Experiences with buying Chinese fountain pens
I love fountain pens. Indeed, I love them so much that, shortly after rediscovering them, I stopped being able to write with anything else; so much so that attempting to write with a regular ballpoint pen seems to strain my wrist significantly, as the amount of pressure one needs to apply for the ink to flow appears much greater with ballpoint pens.
Therefore, I own a handful of fountains pens which I use for different occasions; some I have at work, some I only use at home, some at college etc. Yet, this business of buying fountain pens is, obviously, rather expensive and thus, I started researching what kinds of pens one can buy that are not too expensive.
This search quickly ended with my discovering Jinhao pens, the cheapest of which can be found for a few dollars, shipping included. This is why I thought I would buy one and see how it writes; and should it not write satisfactorily, I could then practice my nib-mending and adjusting on it, as I have not had a whole lot of practice with that yet.
I ordered it amid the SARS-CoV-19 pandemic, in the middle of March, which meant I was prepared to be required to wait a long time before the pen would finally arrive; and arrive it did, nearly two months later, in a grey-ish envelope made out of plastic with Chinese writing on it.
The pen itself, a Jinhao X450, was much heavier than I had initially expected and lies nicely in one's hand without the need to post. Posting would, theoretically, be possible, but this results in the pen becoming much too back-heavy for any serious use, in my opinion. Besides, it comes bundled with a converter, one which appears to be of decent quality considering the entirety of the pen cost roughly €3; indeed, the proprietary converters of other prominent pen companies I shall not name herein sell for around €5 — for just the converter.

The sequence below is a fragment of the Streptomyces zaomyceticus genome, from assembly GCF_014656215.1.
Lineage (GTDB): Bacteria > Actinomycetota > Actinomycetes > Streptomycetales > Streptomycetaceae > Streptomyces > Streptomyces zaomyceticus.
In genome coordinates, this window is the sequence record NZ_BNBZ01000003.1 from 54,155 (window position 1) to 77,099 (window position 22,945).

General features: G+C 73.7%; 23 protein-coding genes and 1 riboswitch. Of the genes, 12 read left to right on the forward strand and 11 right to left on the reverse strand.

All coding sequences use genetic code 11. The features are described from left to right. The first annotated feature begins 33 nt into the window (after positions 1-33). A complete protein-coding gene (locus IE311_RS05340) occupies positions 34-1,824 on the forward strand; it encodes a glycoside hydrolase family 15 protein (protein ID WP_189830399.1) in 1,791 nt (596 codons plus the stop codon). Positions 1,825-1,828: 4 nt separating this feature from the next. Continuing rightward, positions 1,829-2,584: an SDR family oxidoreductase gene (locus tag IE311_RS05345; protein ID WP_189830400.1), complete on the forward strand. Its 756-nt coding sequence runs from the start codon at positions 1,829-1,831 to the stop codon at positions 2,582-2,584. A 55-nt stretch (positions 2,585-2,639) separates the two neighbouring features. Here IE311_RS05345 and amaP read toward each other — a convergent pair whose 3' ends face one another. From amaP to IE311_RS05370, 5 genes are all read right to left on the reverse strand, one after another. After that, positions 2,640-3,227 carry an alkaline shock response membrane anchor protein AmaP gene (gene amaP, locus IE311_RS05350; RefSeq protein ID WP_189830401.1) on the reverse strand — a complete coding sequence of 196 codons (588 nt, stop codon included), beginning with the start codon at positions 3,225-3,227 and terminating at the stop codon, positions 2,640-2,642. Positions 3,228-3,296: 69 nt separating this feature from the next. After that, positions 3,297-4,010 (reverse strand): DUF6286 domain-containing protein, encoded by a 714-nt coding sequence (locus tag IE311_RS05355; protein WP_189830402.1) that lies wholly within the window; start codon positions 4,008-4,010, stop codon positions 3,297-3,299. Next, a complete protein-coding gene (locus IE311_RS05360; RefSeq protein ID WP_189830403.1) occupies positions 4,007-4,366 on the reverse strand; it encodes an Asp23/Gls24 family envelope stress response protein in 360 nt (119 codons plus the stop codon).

Hence, I decided to ink it up with some Diamine Oxford Blue — my favourite blue ink — and was taken aback by how it wrote. Indeed, it was amongst the smoothest pens I had ever used. This stems, I presume, from the amount of ink it draws, as it is also the wettest pen I have used by a large margin; there exists barely any paper on which the pen's ink does not shine through and I ran out of ink within a week of sparse usage.
The only nib-size available for this model is M which is, unfortunately, too large for my personal taste as I tend to prefer F or even EF; and considering Jinhao's Medium could very well be considered a European and definitely Japanese Broad, it really is a rather thick stroke.
For €3, this is one of the best fountain pens you can buy as far as my knowledge is concerned, as long as you are aware of the rather broad nib and its wetness. Yet, as mentioned previously, this was mainly intended as a pen I could tinker with and I shall be attempting to fix the ink flow over the upcoming weeks and report back with the results.